Santa Clara Convention Center
Santa Clara, California
Memories for Extreme Networking to be presented by MoSys' Directof of IC Marketing, Michael Sporer, during Track 2, Infrastructure and Networking.
Abstract: Designers of networking equipment have had commodity DRAM, on-chip embedded SRAM and everything in between in order to meet extreme performance requirements. The award winning platforms use a combination of memory technologies from high bandwidth and high capacity DRAM for packet buffering as well as both on-chip and off-chip memory solutions for packet header processing. Switch chips that limit themselves to only on-chip memory are suitable for Layer 2 or top-of-rack type switches. In order to go beyond this application space requires memory capacity larger than can be economically deployed on-chip, and once the decision is made to use external memories the on-chip memory can be reduced which in turn enables more silicon area available for value-add functionality. In addition to commodity DRAM for packet buffering, extreme networking equipment traditionally utilized external SRAM, low latency DRAM and content addressable memories (CAM) all of which have connected to the host with a parallel interface. Extreme networking including SDN and NFV, is moving towards higher performance and more highly segmented memory architectures which utilize a serial interface. Further enhancements towards ‘smart memories’ which offload memory intensive operations from the host, including statistics, accounting and search functions enable next generation extreme networking equipment to be able to guarantee quality of service and monetize network bandwidth effectively.
The Linley Tech Processor Conference is The Linley Group's largest event and includes dual-track presentations on the latest processor chips, processor IP and other technology required to efficiently process packets of information in enterprise and carrier applications. Additional topics may include security and high-performance memories for networking.
Trade-Offs of a Coprocessing Engine vs. Fixed-Memory TCAM to be presented by MoSys VP of Technology Innovation and System Applications, Michael Miller in Track B, Session 4 on Wednesday October 22.
Abstract: With the number of networked things exploding, and with growing power constraints, architectures need to leverage flexible algorithms fueled by high-capacity, high-rate memory to deliver high-performance SDN and NFV systems. Existing solutions such as TCAMs are power hungry and size challenged. This presentation discusses a monolithic offload engine with 1Gb of memory capable of 12 billion transactions per second and macro processor engines that perform index-table accesses, semaphores, statistics, flow caches, hash tables, LPM, and ACLs supporting 400-gigabit systems and beyond.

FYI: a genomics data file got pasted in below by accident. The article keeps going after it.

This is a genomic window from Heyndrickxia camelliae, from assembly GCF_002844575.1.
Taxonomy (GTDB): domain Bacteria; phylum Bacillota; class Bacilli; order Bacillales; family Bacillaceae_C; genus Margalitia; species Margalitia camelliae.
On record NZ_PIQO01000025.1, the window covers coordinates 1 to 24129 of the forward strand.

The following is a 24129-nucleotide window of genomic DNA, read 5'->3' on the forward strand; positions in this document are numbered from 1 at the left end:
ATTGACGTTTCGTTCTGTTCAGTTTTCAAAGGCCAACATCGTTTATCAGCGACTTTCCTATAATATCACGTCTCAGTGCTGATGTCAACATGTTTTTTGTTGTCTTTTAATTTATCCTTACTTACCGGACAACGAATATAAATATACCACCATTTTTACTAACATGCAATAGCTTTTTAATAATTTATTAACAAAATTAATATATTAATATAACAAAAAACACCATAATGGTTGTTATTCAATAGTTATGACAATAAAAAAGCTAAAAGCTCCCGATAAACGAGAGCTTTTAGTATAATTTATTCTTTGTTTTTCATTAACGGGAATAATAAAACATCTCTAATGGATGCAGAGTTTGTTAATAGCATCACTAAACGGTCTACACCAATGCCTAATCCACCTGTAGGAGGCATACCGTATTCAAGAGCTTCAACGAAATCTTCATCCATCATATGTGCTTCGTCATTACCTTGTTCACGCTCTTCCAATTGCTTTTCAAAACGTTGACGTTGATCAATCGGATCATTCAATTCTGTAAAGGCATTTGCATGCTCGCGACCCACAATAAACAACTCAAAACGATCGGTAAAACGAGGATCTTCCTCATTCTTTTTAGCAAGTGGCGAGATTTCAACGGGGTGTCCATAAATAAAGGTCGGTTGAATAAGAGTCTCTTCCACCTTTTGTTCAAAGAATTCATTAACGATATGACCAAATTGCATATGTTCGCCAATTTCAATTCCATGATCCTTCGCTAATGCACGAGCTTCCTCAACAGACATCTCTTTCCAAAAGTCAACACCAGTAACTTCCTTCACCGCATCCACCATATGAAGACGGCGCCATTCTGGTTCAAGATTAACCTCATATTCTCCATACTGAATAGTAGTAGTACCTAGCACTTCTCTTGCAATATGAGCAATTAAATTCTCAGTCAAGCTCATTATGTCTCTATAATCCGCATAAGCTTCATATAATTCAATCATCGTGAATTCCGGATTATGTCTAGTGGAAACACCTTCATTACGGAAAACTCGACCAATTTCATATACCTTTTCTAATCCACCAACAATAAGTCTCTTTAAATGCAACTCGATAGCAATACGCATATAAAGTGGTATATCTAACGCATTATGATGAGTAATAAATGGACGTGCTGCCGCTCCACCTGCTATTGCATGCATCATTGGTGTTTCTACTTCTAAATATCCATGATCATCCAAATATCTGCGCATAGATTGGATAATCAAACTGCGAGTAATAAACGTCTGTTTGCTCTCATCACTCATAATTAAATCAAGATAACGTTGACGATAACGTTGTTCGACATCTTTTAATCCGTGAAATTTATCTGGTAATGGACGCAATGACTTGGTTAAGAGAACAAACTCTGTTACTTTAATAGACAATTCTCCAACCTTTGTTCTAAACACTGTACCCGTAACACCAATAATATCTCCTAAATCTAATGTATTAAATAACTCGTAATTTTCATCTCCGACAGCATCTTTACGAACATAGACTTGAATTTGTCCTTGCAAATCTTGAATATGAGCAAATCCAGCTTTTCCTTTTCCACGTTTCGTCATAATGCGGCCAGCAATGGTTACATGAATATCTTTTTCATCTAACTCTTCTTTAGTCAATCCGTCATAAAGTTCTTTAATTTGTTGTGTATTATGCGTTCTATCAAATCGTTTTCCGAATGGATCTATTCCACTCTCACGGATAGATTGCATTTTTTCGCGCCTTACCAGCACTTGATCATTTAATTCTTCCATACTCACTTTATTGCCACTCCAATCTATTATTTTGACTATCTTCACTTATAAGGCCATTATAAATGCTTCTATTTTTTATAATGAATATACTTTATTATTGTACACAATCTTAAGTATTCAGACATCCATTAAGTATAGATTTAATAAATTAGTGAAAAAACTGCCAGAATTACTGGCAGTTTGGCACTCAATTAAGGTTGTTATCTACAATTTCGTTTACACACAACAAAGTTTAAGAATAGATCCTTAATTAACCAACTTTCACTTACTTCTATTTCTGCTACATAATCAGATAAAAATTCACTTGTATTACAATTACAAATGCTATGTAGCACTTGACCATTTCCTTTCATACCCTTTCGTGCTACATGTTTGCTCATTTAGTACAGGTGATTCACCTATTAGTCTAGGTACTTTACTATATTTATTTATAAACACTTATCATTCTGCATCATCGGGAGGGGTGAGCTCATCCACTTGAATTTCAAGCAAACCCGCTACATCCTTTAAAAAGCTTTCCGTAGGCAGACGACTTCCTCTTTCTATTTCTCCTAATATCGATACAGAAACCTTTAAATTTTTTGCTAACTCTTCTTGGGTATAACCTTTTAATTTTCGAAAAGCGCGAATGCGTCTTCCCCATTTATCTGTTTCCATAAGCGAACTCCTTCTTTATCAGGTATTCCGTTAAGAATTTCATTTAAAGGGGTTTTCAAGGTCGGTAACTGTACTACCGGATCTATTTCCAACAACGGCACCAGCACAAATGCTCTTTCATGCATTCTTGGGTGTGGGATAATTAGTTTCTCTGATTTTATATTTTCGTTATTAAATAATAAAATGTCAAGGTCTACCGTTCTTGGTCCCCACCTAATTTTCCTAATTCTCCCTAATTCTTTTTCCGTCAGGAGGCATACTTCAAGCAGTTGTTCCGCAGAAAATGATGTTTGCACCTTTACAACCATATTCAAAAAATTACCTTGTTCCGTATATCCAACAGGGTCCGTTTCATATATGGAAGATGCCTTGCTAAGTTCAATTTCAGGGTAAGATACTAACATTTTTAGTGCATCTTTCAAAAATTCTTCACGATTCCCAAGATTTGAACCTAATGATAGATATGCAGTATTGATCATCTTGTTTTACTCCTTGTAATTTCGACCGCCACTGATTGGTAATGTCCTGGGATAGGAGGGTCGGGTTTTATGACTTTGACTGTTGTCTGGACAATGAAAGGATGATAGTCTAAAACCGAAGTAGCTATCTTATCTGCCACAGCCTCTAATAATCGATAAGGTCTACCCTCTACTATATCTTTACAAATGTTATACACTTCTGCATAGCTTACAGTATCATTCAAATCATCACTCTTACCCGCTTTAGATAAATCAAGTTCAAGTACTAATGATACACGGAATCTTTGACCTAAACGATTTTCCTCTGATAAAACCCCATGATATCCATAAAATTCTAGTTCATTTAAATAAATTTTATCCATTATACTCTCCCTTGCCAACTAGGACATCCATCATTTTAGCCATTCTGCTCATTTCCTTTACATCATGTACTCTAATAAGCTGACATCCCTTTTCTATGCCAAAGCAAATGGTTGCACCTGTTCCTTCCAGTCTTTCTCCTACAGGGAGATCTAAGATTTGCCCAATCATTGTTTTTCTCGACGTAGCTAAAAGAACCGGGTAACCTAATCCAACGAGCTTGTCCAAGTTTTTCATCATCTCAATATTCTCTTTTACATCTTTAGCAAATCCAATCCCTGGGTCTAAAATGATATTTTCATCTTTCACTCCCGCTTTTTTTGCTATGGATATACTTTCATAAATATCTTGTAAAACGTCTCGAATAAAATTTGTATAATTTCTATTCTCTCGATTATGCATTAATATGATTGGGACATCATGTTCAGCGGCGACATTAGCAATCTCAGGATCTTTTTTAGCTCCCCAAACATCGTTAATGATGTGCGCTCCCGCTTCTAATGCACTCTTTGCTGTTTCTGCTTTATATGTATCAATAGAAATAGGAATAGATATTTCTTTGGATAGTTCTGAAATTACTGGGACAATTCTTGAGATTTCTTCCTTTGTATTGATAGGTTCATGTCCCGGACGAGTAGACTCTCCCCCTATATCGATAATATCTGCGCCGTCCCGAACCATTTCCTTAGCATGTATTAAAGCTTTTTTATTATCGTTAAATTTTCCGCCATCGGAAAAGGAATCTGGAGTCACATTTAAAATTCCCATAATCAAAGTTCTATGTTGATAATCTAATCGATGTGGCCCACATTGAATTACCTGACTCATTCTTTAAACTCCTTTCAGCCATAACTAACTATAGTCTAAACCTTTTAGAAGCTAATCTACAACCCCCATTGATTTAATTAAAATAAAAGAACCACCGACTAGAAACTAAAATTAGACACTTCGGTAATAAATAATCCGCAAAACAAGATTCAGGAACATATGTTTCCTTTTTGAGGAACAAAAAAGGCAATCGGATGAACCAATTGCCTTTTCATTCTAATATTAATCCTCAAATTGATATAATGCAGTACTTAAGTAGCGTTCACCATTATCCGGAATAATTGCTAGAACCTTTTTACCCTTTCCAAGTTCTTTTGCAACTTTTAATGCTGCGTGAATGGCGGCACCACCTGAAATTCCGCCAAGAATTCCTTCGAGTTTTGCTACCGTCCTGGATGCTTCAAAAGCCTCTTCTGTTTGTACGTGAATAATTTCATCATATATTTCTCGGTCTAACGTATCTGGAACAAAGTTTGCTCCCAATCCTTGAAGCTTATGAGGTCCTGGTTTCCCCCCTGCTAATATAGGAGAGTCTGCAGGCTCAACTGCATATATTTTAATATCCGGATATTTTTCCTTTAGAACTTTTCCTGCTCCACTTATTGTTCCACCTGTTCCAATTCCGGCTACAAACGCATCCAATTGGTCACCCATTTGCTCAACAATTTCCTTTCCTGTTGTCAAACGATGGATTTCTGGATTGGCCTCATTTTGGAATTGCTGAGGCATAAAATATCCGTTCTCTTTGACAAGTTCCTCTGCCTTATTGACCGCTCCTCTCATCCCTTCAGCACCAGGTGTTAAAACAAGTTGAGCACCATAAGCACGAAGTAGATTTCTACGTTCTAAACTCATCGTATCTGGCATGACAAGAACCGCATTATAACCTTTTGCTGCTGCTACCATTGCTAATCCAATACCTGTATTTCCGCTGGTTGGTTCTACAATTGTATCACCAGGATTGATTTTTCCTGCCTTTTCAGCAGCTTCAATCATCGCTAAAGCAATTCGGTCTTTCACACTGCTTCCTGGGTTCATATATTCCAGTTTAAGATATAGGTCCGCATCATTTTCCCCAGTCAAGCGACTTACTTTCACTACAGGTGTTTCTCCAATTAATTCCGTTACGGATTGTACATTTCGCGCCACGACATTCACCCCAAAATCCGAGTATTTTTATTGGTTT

This event will highlight the key technologies for next-generation networks and the components that will enable them. The event will be of interest not only to network equipment manufacturers and service providers, but also to investors and semiconductor suppliers.
Data Center Interconnects (Panel 2) with MoSys Panelist: John Monson
Panel description: Server performance and data center network traffic are growing dramatically. The traditional data center network architecture is being challenged by innovative approaches using both standardized and proprietary interconnects between servers and switches, and within the systems. New solutions and technologies becoming available include new modulations, high speed copper interconnects and silicon photonics. Solutions are being developed to support low cost 100G optical links up to 2km and optical connections within systems. 28 Gbit/s serial links over backplanes and to optical modules are also becoming available and the next generation currently in development will support 56 Gbit/s. This session will cover the latest developments, including data center architectures and the technologies and components for competing optical and copper interconnects.